Friday, October 7, 2022

Candid Coaches: Who will be the best player in men’s college basketball in 2022-23?

CBS Sports’ Gary Parrish and Matt Norlander surveyed roughly 100 coaches for our annual Candid Coaches series. They polled everyone from head coaches at elite programs to assistants at small Division I schools. In exchange for complete anonymity, these coaches provided unfiltered honesty about a number of topics. Over the course of three weeks we are posting the results of our summer survey on the state of college basketball.

The 2022-23 season is poised to prominently feature as many big-time big men than any year college basketball has seen in a generation. Of course, this is a byproduct of the NBA no longer valuing traditional centers or lumbering power forwards the way it did for 60 years. But thanks to NIL, and because the college game still features myriad styles and more eclectic lineups than the pros, a litany of high-profile 4s and 5s will be back on the college hardwood. 

In a rarity, two CBS Sports First Team All-Americans are returning, something that hasn’t happened in a very long time. It also means the national race for player of the year should not only be compelling but should help college hoops’ popularity and Q rating among casuals. Some identifiable faces and recognizable names are not just in for another season, they’re in uniform for power-brand programs and highly ranked teams. 

Here’s who coaches believe will be the best. We asked our annual question, and it’s a three-man race (for now):

Who will be the best player in college basketball this season?

Others receiving multiple votes: Trayce Jackson-Davis, Indiana; Jaime Jaquez, UCLA; Marcus Sasser, Houston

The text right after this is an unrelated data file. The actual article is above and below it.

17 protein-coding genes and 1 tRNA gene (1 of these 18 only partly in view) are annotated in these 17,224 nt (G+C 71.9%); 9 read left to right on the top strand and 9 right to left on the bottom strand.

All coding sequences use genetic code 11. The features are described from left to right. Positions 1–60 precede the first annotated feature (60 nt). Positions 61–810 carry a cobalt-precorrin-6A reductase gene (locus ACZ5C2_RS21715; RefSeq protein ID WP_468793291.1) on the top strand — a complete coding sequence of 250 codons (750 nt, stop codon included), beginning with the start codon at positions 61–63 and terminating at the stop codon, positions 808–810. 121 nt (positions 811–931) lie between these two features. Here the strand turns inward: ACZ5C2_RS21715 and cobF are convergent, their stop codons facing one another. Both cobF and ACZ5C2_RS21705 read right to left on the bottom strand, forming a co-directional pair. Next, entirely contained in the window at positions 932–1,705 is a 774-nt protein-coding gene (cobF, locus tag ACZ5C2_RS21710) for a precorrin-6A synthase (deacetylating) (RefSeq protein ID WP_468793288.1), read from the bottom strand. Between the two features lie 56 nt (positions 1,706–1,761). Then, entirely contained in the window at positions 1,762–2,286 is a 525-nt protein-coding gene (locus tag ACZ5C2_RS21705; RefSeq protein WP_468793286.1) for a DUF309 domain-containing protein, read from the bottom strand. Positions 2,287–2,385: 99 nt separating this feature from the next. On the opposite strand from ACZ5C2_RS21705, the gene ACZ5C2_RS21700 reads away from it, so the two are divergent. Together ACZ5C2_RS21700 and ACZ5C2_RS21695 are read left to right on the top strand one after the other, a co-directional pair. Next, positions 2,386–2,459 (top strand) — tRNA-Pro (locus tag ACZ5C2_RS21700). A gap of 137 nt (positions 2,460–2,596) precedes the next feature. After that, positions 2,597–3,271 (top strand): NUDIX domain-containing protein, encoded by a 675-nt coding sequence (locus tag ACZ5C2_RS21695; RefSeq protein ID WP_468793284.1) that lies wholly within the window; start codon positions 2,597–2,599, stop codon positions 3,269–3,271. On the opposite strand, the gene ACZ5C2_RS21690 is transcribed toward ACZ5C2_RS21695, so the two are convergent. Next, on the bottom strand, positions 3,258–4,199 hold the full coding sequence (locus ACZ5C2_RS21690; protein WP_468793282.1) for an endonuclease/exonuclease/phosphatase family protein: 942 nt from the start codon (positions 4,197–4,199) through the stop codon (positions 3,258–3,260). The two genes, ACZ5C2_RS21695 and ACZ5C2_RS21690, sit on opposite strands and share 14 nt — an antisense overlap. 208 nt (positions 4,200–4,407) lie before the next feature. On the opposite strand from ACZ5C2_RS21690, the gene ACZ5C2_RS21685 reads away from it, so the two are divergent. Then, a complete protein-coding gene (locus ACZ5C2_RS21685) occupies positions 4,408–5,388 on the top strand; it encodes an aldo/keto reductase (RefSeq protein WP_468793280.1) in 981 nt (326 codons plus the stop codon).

Others receiving a single vote: Max Abmas, Oral Roberts; Hunter Dickinson, Michigan; Keyonte George, Baylor; Derrick Lively, Duke; Caleb Love, North Carolina; Nick Smith, Arkansas

Quotes that stood out

On Timme

  • “Timme’s won more games than any player in his class. He’s the best post player I’ve seen in college basketball in I-don’t-know-how-many many years and he’s a consummate winner. He’s nasty, tough, can score, his IQ is dependable. He doesn’t have a weakness other than analytics — yeah, yeah he got a little exposed vs. Baylor. He’s got a great ‘stache, too. Freddie Mercury.”
  • “We play them twice a year, so I get an up close and personal view of him. In the past couple of years he’s been the most dominant, hardest-to-prepare-for player we’ve faced. He finishes everything eight feet and in. You double him, he can pass out. He’s a complete nightmare. We’ve had to literally try every defense possible at him … and it seems like nothing has worked.”

  • “They (Gonzaga) still play a traditional style of basketball, inside out, moving parts, it’s not just 3s and layups. I don’t know if they go into all the stats and all those things, the KenPoms and that, I just know when I watch them play they do play the traditional style of basketball. To me, that’s the most exciting thing to watch in college basketball as a coach. He’s probably the best player in the country at playing that way.” 

On Tshiebwe

  • “I hate voting for a UK guy but that big f—– is really, really good. I don’t know if he’s going to be the leading scorer, but I think overall he’s going to be a guy that’s going to affect the game most.”

  • “He’s the returning player of the year. UK runs very few plays for him, yet he still managed to average 17 and 15. I have Bacot as a close second for the same reason. Both can dominate a game (and the glass) without demanding the ball nearly every possession.”
  • “The fact he can dominate a game without scoring a point makes him impossible to prepare for.”
  • “I will go with big Oscar. Think he has a chip on his shoulder with the way they ended last year, and another year with Kentucky will make him even more comfortable. Hard to match his motor and rebounding. I would be most scared to play him as a coach than any of the others.”

On Bacot

  • “Bacot’s numbers will be off the charts and old teammates around him will have them winning at high level.”